Hollywood Presbyterian Ransom: Hacked Hospital Paid In Bitcoin

February 20, 2016 | By Garrett Montgomery More

California’s Hollywood Presbyterian paid a ransom to an unnamed hacking group or hacker to regain control of the hospital’s computer system. The president of Hollywood Presbyterian Medical Center claimed that the attack occurred earlier this month, and the $17,000 ransom was paid in the shape of bitcoin.

Hollywood Presbyterian ransom

Like the plot of a Hollywood movie, the Hollywood Presbyterian was forced to pay a $17,000 ransom in bitcoin to a hacker/or hackers, who locked the hospital out of their own system.

The incident took place on February 5, and the hackers asked for money, according to Hollywood Presbyterian Medical Center’s Chief Executive Allen Stefanek. He stated that their entire system was crippled, making it impossible for hospital staff to communicate with devices.

The cyber attack did not perturb the doctors, who found ingenious ways to access the hospital’s patient database, via old medical records, phone lines, and fax machines. The hacker demanded 40 bitcoin, the equivalent of about $17,000 to end the hostage situation. Stefanek said in a statement that after the money was paid, they regained control of the computers. Stefanek added:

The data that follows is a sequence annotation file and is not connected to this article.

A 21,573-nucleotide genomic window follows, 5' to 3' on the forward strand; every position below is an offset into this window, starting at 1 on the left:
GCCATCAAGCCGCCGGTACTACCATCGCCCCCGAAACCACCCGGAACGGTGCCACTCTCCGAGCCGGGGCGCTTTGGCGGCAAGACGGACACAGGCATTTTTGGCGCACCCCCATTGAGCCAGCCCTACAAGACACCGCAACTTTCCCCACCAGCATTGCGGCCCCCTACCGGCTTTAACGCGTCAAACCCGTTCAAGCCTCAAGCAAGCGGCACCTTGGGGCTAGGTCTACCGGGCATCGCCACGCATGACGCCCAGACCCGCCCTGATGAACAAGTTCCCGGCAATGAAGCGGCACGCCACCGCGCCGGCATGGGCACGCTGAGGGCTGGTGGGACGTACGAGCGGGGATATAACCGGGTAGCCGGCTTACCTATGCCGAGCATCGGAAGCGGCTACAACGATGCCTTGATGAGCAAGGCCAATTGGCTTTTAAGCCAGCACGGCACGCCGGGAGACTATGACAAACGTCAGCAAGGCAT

“The malware locks systems by encrypting files and demanding ransom to obtain the decryption key. The quickest and most efficient way to restore our systems and administrative functions was to pay the ransom and obtain the decryption key. In the best interest of restoring normal operations, we did this.”

Last week, top hospital officials alerted the Los Angeles Police Department about the hack. The FBI has taken over the hacking investigation, but thus far no one knows where the attack originated. Law enforcers claimed there will be more attacks similar to this one in the future. Phil Lieberman, a cyber security expert, added:

“I have never heard of this kind of attack trying to shut down a hospital. This puts lives at risk, and it is sickening to see such an act. Health management systems are beginning to tighten their security.”

Many are wondering, was it the right thing to do and pay the hackers?

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